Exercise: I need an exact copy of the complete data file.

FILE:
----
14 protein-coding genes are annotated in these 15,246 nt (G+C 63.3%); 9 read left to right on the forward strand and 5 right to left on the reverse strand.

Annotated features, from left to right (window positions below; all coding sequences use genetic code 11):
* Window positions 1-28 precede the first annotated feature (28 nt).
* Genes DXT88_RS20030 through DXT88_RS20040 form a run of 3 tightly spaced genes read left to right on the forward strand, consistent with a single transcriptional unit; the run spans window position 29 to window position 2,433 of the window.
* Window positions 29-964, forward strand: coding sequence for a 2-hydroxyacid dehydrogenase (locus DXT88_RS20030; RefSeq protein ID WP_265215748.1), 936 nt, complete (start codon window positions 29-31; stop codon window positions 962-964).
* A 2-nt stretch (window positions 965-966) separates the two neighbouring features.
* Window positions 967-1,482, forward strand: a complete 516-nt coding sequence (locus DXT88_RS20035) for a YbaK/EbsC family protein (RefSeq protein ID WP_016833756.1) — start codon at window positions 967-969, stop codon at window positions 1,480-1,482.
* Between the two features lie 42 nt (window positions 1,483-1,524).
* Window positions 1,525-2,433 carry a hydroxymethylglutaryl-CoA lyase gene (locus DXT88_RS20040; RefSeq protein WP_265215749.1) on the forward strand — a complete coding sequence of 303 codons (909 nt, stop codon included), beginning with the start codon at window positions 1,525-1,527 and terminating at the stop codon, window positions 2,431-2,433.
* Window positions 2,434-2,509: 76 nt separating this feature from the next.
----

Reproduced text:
14 protein-coding genes are annotated in these 15,246 nt (G+C 63.3%); 9 read left to right on the forward strand and 5 right to left on the reverse strand.

Annotated features, from left to right (window positions below; all coding sequences use genetic code 11):
* Window positions 1-28 precede the first annotated feature (28 nt).
* Genes DXT88_RS20030 through DXT88_RS20040 form a run of 3 tightly spaced genes read left to right on the forward strand, consistent with a single transcriptional unit; the run spans window position 29 to window position 2,433 of the window.
* Window positions 29-964, forward strand: coding sequence for a 2-hydroxyacid dehydrogenase (locus DXT88_RS20030; RefSeq protein ID WP_265215748.1), 936 nt, complete (start codon window positions 29-31; stop codon window positions 962-964).
* A 2-nt stretch (window positions 965-966) separates the two neighbouring features.
* Window positions 967-1,482, forward strand: a complete 516-nt coding sequence (locus DXT88_RS20035) for a YbaK/EbsC family protein (RefSeq protein ID WP_016833756.1) — start codon at window positions 967-969, stop codon at window positions 1,480-1,482.
* Between the two features lie 42 nt (window positions 1,483-1,524).
* Window positions 1,525-2,433 carry a hydroxymethylglutaryl-CoA lyase gene (locus DXT88_RS20040; RefSeq protein WP_265215749.1) on the forward strand — a complete coding sequence of 303 codons (909 nt, stop codon included), beginning with the start codon at window positions 1,525-1,527 and terminating at the stop codon, window positions 2,431-2,433.
* Window positions 2,434-2,509: 76 nt separating this feature from the next.